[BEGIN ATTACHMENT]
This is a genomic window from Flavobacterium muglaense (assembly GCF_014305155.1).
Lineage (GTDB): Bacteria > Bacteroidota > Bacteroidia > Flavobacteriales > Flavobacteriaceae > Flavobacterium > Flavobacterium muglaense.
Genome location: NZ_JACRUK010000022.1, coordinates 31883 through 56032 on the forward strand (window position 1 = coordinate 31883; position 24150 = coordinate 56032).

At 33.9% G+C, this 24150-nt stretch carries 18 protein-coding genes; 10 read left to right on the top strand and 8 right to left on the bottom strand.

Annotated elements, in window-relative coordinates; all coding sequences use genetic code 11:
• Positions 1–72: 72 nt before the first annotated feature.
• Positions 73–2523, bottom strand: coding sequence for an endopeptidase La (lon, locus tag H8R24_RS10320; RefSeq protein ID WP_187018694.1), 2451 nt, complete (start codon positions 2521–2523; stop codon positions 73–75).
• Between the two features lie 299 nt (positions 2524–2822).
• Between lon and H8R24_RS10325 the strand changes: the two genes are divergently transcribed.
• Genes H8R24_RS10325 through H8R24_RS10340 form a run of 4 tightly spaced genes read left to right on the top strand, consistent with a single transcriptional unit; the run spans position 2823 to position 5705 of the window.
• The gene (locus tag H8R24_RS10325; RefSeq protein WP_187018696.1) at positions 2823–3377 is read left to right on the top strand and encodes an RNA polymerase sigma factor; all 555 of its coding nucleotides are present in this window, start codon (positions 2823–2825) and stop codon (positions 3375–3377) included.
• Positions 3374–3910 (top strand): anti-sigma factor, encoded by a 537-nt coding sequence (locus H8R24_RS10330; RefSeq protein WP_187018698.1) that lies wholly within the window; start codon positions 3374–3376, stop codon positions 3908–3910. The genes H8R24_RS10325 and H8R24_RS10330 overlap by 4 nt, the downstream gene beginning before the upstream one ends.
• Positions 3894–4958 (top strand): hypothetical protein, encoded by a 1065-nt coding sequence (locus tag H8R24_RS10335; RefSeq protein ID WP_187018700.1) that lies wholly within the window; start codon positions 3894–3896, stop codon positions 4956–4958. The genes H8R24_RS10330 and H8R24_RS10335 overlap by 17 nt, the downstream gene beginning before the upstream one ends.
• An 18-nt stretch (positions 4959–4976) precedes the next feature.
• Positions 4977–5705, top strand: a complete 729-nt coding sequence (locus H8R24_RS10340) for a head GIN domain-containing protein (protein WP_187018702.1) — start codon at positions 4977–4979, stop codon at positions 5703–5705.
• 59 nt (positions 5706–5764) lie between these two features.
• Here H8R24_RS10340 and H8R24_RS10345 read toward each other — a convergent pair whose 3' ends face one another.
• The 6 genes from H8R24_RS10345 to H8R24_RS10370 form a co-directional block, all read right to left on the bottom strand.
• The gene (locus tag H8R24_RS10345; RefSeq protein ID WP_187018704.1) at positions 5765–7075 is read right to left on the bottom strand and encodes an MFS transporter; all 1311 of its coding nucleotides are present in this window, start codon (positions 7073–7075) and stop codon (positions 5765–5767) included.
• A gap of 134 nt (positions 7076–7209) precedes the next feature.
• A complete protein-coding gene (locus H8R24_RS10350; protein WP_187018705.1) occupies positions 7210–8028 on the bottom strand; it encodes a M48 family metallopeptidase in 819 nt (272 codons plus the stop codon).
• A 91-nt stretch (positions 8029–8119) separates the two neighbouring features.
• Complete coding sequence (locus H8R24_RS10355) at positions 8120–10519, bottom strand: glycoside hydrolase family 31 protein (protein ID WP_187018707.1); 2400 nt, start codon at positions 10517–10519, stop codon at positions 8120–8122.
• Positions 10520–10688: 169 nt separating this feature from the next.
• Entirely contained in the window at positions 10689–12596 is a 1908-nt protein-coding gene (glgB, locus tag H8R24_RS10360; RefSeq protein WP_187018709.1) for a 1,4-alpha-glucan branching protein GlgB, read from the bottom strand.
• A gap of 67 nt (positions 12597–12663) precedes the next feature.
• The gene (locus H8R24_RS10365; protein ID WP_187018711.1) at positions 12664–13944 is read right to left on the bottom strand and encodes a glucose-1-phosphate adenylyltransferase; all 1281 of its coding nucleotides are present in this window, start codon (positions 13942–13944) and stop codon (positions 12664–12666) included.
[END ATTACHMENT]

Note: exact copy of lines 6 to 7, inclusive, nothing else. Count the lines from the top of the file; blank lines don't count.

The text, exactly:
• Positions 1–72: 72 nt before the first annotated feature.
• Positions 73–2523, bottom strand: coding sequence for an endopeptidase La (lon, locus tag H8R24_RS10320; RefSeq protein ID WP_187018694.1), 2451 nt, complete (start codon positions 2521–2523; stop codon positions 73–75).